17 September 2010

Friday Flashback - The Secret Shopper

One of the nice things about medicine is that it is still a respected profession in the average community, and as I have become more involved in the medical staff of our local hospital, an inevitable corollary is that I have begun to get involved in local community activities: charitable foundations, local politics and the like. It's a time burden, but personally rewarding, so I don't mind, and if nothing else I get to meet lots of interesting people.

One day, not long ago, I walked into a board of directors meeting for one such activity. As I entered the crowded room, about ten minutes early for the meeting, a loud voice cut across the murmur of small talk and chitchat that precedes any such convocation:

"Hey, I know that guy! He took care of my heart!"

I really don't generally look forward to these interactions: meeting former patients in a social setting. There's usually (always) a complaint about how long they had to wait, or the smelly drunk in the gurney next to them, or the "real" diagnosis given to them by their follow-up doc. I looked over my shoulder, hoping somehow that I had been followed into the room by a cardiologist, but there was nobody. I turned back, resigned, to face my fate. A cheerful, ruddy-faced fellow was forcing his way through the crowd, followed by a small phalanx of hangers-on and goons. The entire assemblage had stopped chatting and was turning to see what the excitement was about.

Moments later, he was pumping my hand up and down and breathlessly gushing, "I don't know if you remember, but you saved my life about six weeks ago." He mimed a defibrillator going "zap." I had no recollection, of course, but I said "Yes, yes, I recall, but I am sorry because I can't remember your name...." If nothing else, that usually buys me some time to think. He introduced himself as [name of prominent regional politician redacted]. Still nothing, but I've a terrible memory for names and am good at faking it. "Oh yeah, I remember now. So how're you doing?"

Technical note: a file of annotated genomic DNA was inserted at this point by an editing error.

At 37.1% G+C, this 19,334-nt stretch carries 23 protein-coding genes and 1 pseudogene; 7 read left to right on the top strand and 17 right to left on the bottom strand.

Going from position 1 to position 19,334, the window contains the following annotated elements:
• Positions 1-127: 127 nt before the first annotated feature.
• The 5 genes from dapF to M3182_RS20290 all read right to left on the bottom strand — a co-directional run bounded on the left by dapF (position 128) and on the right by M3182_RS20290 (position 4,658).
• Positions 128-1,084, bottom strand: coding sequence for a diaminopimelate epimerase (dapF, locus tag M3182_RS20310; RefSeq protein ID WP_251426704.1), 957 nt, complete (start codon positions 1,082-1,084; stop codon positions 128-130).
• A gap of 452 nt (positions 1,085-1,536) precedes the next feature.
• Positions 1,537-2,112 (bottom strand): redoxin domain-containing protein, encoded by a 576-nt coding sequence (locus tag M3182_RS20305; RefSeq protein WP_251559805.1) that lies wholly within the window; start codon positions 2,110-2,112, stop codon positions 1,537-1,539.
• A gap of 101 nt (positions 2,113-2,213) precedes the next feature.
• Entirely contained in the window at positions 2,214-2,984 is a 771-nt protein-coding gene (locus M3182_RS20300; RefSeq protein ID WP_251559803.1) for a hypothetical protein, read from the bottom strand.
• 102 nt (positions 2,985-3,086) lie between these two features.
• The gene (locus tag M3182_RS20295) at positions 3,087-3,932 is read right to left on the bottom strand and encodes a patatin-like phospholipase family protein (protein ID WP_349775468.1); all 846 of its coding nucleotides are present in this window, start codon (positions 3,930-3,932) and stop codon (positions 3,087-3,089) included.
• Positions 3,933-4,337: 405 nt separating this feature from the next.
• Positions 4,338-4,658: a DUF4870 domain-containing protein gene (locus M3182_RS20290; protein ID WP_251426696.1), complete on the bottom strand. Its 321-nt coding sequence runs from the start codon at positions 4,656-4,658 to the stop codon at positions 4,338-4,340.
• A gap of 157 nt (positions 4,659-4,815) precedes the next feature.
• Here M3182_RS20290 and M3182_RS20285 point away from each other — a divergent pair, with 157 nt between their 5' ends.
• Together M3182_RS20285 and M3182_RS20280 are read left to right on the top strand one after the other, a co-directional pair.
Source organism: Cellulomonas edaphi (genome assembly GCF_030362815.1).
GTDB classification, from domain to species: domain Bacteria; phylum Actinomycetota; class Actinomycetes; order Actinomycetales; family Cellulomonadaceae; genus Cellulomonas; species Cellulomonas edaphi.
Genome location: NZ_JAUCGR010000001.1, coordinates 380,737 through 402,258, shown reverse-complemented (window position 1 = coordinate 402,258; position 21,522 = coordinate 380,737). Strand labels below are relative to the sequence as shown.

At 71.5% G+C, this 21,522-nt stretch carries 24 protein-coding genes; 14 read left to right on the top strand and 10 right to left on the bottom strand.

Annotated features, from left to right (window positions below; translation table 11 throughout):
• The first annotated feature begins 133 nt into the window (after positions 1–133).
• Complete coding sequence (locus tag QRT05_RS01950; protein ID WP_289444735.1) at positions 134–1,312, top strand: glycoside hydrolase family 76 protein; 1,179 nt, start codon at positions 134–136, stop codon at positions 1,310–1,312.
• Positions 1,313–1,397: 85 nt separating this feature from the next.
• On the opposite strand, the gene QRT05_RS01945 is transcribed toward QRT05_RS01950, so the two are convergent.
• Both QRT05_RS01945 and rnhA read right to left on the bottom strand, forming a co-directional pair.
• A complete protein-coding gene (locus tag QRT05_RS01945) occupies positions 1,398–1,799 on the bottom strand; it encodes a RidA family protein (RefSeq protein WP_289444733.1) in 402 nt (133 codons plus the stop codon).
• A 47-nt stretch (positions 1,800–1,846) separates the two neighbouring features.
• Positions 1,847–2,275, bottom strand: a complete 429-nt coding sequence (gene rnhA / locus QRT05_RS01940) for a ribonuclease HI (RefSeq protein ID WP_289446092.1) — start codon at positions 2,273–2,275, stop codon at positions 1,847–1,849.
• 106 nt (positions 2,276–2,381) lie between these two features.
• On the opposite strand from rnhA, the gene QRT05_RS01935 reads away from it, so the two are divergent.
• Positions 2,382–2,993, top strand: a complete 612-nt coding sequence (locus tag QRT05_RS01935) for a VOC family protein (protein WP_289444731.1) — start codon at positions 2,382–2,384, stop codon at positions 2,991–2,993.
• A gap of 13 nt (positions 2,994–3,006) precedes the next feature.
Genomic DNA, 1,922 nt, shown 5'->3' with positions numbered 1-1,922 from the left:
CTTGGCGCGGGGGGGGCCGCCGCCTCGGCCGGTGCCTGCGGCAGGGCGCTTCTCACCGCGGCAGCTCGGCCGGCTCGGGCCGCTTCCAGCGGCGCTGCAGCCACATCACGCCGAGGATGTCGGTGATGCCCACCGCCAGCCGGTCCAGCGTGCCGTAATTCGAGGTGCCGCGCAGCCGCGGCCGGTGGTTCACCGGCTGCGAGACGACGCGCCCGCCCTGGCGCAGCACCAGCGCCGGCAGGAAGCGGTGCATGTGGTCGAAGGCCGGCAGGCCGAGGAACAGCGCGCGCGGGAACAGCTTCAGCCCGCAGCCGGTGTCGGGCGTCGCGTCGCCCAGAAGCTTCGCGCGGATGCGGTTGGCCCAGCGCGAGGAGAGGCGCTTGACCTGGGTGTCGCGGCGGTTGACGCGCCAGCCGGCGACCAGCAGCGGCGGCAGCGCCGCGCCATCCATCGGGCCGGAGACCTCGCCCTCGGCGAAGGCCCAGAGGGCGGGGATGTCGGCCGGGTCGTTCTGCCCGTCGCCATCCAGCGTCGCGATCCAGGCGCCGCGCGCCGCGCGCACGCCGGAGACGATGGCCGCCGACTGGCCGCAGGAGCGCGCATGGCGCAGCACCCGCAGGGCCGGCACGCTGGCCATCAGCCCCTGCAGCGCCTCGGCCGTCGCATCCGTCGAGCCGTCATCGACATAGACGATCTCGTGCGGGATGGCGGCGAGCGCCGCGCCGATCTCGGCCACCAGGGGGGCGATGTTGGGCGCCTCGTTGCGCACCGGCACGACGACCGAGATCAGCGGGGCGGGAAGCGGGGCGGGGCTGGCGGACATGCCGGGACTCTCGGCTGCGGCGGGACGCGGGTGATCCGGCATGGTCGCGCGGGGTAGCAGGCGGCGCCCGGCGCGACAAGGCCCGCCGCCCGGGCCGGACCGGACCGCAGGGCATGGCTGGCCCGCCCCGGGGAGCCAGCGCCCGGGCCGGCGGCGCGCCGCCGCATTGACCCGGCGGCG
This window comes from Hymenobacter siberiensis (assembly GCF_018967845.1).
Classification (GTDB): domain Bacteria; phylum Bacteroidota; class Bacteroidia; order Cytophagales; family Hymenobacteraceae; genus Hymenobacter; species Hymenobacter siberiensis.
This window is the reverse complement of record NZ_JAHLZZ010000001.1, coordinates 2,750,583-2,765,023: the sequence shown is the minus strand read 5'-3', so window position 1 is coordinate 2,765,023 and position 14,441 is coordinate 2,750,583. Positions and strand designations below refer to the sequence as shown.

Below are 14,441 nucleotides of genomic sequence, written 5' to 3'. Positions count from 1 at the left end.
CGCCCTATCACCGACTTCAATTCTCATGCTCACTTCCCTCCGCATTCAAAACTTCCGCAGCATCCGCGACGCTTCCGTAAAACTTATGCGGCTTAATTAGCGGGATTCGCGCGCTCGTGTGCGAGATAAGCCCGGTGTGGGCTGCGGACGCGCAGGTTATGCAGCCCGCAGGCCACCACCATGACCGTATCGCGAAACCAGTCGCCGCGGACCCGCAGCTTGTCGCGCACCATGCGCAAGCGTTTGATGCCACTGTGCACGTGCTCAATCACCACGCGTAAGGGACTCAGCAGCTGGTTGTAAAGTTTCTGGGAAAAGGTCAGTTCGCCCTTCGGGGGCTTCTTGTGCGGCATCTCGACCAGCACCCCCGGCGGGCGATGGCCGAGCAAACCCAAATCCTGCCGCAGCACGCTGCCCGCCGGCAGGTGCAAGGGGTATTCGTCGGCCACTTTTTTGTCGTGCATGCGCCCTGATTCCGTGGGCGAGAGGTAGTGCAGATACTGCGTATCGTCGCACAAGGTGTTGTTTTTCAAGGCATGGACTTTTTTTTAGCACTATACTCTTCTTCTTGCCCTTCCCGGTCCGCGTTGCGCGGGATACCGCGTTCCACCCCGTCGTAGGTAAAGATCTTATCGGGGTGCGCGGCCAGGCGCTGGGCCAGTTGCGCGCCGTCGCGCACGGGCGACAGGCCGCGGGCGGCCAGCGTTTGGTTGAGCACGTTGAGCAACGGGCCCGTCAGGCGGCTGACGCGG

"Oh great!" He began speaking to the crowd of people around us, "This guy fixed me up real good. I haven't had a problem since. You wouldn't believe the stuff they do there in the ER!" He began recounting the details of his visit to the assemblage, with a somewhat over-dramatized version of my own heroic role in the events. And I did begin to recall his case, with that prompting.

It was, from my point of view a totally satisfying case, though hardly heroic. A simple cardiac arrhythmia, symptomatic enough to require urgent treatment, and most effectively treated by DC Cardioversion (zap). His complaint and vital signs had gotten him a bed and me at the bedside promptly, despite presenting on a busy holiday. I remembered him as a pleasant professional middle-aged guy, frightened, with a very anxious wife at the bedside. We established a good trust, terminated the arrhythmia with some electricity, and he went home happy. I never made the association between his name and the powerful local politician with the same name. He had been in bed 3-2, which is in a double room, and was in the ED about three hours. Bizarrely enough, during that time frame, we had no fewer than three acute ST-Elevation MIs come in, and all three were briefly in room 3-1 before being whisked off to the cath lab.

So this fellow gets his own heart shocked and happens to get to overhear my "You're having a heart attack" speech to three temporary roommates. No wonder he thought we were so great.

I shook my head -- what dumb luck, that a guy in this position of influence should have had that one-in-a-million ER experience. And I had no clue who he was at the time! It makes me think of long ago, when I used to work in a large retail chain as a sales associate, we would get these "Secret Shoppers," or "spies" as we bitterly called them, who would come in posing as regular customers but actually rating the performance of the employees. He had been sort of a medical version of a secret shopper.

I guess I passed.

Originally Posted 20 September 2007

1 comment:

  1. Medicine does have actual secret shoppers. I don't know exactly how they recruit these people who have actual medical needs, but I teach imaging in a community college and one of my students was subject to scrutiny by a "secret patient." Fortunately she did better than some of the actual employees and was later hired by the institution.


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